EU launches €6m project to valorise jellyfish

Article by Neil Clark

A PROJECT seeking to explore turning jellyfish blooms into new products such as biofilters, fertilisers and animal feeds has received €6m (US$7m) funding from the European Union.

Marvellous mucus: jellyfish slime could be used as a biofilter (Credit: Tihomir Makovec)

Called GoJelly, the Horizon 2020-funded project seeks to productively use a large biomass that can bloom suddenly, and has been blamed for destroying fish farms and shutting down power stations by blocking cooling systems.

The four-year research programme will first seek to better understand when and why blooms occur, so they can be sustainably caught before they reach the coast. Subsequent research will explore processes to extract value from the haul.

“In Europe alone, the imported American comb jelly has a biomass of 1bn t. While we tend to ignore the jellyfish – there must be other solutions," says Jamileh Javidpour, initiator and coordinator of GoJelly.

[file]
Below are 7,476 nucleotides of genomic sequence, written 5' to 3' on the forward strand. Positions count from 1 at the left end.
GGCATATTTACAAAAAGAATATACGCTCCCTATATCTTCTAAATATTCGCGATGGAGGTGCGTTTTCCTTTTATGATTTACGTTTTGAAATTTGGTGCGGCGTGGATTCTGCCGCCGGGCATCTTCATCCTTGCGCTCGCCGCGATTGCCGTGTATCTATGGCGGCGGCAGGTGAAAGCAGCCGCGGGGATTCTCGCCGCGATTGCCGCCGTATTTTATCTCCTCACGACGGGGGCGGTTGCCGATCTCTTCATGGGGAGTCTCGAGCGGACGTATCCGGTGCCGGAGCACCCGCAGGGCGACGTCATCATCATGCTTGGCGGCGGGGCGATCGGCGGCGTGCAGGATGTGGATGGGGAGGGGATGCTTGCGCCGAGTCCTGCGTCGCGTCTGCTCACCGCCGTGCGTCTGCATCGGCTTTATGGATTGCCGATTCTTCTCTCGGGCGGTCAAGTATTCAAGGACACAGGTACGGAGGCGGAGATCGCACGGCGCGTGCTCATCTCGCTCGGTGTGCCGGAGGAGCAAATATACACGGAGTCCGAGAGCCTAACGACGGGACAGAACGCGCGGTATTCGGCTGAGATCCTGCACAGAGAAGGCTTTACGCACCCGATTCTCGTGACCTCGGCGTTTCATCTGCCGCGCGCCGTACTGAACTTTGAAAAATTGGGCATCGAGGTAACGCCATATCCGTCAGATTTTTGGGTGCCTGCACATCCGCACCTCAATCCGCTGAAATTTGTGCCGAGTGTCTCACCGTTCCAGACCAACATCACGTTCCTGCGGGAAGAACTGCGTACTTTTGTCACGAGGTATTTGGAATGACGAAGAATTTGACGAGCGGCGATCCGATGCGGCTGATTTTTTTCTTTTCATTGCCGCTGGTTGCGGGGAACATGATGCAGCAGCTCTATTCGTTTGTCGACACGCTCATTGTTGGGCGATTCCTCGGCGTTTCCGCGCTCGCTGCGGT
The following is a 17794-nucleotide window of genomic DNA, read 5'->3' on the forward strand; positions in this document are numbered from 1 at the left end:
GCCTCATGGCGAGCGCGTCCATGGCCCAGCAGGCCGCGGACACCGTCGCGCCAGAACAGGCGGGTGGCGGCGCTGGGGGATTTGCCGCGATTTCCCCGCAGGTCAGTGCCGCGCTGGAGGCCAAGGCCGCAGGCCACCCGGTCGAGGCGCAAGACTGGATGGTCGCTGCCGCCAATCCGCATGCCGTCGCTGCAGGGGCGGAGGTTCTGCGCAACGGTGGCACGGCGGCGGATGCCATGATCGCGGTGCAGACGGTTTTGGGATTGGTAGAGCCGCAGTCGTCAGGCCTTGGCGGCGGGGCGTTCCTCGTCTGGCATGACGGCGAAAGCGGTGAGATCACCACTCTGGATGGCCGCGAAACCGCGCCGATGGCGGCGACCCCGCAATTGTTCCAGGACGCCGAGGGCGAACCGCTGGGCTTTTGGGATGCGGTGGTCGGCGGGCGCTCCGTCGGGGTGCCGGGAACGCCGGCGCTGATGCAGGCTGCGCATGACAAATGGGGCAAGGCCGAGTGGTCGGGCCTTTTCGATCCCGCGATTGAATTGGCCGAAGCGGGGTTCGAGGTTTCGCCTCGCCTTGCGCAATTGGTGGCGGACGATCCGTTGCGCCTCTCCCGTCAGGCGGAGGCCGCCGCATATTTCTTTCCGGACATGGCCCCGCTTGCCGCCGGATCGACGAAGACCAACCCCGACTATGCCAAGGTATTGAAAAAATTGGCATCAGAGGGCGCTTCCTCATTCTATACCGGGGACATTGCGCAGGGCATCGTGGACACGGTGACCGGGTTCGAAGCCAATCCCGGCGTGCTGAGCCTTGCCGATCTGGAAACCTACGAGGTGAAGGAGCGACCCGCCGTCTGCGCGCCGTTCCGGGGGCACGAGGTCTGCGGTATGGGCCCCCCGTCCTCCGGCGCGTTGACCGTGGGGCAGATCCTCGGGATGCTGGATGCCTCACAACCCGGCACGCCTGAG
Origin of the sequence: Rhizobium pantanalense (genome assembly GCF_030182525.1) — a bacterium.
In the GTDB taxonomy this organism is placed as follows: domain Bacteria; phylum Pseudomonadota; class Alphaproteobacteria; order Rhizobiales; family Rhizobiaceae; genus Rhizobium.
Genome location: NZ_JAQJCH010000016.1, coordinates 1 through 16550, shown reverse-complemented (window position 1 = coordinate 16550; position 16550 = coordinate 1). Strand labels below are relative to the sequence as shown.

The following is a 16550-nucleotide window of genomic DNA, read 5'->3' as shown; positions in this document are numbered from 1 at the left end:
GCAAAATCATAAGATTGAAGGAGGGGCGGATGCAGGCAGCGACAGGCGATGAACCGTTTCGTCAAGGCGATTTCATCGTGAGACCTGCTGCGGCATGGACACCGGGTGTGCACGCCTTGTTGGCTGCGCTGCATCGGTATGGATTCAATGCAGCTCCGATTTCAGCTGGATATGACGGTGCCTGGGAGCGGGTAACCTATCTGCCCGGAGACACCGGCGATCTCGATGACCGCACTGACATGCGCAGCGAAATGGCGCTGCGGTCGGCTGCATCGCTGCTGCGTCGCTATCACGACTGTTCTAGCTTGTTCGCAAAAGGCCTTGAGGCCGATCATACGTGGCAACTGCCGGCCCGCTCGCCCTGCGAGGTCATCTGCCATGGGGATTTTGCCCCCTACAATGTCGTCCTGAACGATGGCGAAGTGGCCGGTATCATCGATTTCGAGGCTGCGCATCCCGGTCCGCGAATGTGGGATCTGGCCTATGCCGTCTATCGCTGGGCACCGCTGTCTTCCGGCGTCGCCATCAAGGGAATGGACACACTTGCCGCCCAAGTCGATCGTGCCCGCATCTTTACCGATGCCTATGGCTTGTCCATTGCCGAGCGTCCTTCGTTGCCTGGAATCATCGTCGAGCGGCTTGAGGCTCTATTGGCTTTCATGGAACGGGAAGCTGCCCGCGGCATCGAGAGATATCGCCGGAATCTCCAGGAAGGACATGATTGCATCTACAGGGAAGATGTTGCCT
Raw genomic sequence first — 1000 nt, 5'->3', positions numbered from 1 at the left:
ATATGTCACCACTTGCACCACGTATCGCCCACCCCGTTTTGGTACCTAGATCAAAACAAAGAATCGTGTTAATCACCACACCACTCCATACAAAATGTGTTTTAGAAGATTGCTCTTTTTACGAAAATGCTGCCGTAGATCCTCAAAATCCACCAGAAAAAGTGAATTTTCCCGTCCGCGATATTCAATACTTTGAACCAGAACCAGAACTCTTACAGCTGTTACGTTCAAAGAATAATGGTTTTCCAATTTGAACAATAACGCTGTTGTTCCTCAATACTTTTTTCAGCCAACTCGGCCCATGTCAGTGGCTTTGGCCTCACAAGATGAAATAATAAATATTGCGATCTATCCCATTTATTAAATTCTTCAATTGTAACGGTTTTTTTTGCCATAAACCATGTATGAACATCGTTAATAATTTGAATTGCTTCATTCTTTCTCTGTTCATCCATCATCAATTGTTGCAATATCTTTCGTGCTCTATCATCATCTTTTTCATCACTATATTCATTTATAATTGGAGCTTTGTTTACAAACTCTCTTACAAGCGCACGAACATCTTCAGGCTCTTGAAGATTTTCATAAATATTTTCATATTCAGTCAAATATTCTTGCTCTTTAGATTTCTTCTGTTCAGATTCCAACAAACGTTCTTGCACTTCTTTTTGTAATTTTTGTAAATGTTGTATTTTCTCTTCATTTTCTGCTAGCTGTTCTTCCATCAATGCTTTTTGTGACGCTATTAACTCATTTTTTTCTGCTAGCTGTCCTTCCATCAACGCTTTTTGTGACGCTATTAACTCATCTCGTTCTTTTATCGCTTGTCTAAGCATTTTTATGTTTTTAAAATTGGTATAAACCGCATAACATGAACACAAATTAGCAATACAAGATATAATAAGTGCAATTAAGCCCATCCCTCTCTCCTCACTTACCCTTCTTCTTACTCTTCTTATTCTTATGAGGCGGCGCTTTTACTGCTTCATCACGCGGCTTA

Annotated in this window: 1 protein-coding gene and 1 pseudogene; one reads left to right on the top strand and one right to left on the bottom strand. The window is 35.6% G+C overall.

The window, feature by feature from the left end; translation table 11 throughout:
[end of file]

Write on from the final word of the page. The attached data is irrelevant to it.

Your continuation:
“Studies have shown that mucus of jellyfish can bind microplastic. Therefore, we want to test whether biofilters can be produced from jellyfish. These biofilters could then be used in sewage treatment plants or in factories where microplastic is produced,” he added.

Jelly-delish: paper-thin and crunchy jellyfish prepared by Danish chef Klaus Styrbæk

GoJelly will also investigate using jellyfish as fertilisers for agriculture, or in aquaculture feeds. “Fish in fish farms are currently fed with captured wild fish which does not reduce the problem of overfishing, but increases it. Jellyfish as feed would be much more sustainable and would protect the natural fish stocks,” said a spokesperson for GoJelly.

Other potential applications include making jellyfish more palatable for human consumption, and using the collagen they contain in cosmetics.

Fifteen scientific institutions from eight countries are involved in the project, which is coordinated by the GEOMAR Helmholtz Centre for Ocean Research, Germany.

“Jellyfish can be used for many purposes. We see this as an opportunity to use the potential of the huge biomass drifting right before our front door,” said Javidpour.

Article by Neil Clark

Staff Reporter, The Chemical Engineer

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